The study also noted that building the facility in New Bedford would spur more economic development than building the same facility in Boston.

During the two years it would take to construct the facility, Boston’s business output would expand by nearly $19 million, while New Bedford’s would expand by more than $44 million, according to the report.

In New Bedford, where the 10 percent unemployment rate nearly doubles Massachusetts’ as a whole, the project was more than welcomed; it was embraced as a path to a better future.

Community activist John “Buddy” Andrade sees offshore wind as a way to change the lives of many in the inner city, most of whom have no college education and often struggle to find well-paying jobs.

“What we are talking about is lifting our community out of poverty and rebuilding our middle class. This would stop people from moving away, it would convince people to build homes here, to build families here,” he said.

The first customer

The Marine Commerce Terminal was built to fit the schedule of the Cape Wind project. When ground was broken on the terminal in April 2012, Cape Wind agreed to use the facility to stage its 130-turbine farm in Nantucket Sound if it was completed by January 2015. Construction wrapped up on the project this month.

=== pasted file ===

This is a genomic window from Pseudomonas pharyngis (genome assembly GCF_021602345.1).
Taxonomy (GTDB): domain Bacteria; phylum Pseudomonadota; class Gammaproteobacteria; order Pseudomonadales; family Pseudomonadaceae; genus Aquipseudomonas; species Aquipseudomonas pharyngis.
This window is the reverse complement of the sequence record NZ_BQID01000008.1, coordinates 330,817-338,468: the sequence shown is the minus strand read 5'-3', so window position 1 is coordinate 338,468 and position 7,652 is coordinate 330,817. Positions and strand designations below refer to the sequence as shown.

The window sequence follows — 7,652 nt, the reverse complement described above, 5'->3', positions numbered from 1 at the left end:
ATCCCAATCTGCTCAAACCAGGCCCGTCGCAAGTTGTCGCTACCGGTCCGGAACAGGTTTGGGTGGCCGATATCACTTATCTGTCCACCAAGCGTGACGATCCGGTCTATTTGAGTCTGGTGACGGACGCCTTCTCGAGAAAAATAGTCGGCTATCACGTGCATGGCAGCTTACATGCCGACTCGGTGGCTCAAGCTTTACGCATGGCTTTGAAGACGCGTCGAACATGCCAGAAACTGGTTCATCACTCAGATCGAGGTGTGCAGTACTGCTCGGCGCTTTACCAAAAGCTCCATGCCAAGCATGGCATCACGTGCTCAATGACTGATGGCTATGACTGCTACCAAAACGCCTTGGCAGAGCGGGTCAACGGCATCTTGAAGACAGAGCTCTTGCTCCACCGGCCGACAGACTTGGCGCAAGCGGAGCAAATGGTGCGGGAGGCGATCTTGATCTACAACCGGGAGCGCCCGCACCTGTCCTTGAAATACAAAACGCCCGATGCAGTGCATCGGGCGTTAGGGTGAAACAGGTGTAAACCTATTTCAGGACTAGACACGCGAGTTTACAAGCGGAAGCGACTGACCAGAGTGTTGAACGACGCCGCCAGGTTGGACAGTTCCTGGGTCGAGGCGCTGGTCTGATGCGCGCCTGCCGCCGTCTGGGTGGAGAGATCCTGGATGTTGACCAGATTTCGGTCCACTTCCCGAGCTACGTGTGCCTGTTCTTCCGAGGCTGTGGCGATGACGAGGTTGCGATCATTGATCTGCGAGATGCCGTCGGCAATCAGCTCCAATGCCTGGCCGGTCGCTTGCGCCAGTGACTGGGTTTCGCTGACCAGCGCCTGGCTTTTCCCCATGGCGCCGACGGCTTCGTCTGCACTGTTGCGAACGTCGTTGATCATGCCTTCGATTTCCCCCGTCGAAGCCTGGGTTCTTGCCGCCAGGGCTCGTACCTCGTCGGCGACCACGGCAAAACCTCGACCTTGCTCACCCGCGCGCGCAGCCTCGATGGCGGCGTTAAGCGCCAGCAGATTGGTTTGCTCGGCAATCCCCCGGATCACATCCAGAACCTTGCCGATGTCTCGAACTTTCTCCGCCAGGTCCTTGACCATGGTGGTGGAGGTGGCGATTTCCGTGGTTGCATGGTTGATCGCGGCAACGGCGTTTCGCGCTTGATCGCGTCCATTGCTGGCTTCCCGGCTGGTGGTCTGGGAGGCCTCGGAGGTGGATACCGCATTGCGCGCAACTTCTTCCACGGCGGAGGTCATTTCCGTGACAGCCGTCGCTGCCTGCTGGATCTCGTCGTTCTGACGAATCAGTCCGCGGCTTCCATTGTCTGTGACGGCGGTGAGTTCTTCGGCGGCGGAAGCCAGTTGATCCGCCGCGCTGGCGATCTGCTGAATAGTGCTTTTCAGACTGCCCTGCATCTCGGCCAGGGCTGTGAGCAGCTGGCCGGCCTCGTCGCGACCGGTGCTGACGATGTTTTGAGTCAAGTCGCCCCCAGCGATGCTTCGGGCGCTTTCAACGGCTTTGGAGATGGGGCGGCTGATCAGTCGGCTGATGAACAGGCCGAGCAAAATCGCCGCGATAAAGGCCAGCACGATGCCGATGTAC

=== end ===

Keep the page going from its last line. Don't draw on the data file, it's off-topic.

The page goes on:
In September 2014, Cape Wind President Jim Gordon and Patrick held a Boston news conference to celebrate Cape Wind’s lease for the terminal, an event celebrated in New Bedford as the first step toward economic revival.

But earlier this month, Cape Wind was dealt a potential death blow when two utilities terminated their contracts to purchase more than 75 percent of the project’s power (Greenwire, Jan. 7). The decision followed Cape Wind’s failure to reach a milestone of closing financing by the end of 2014 (Greenwire, Dec. 18, 2014). New England’s grid operator has now suspended Cape Wind from participating in the region’s wholesale energy markets (Greenwire, Jan. 26).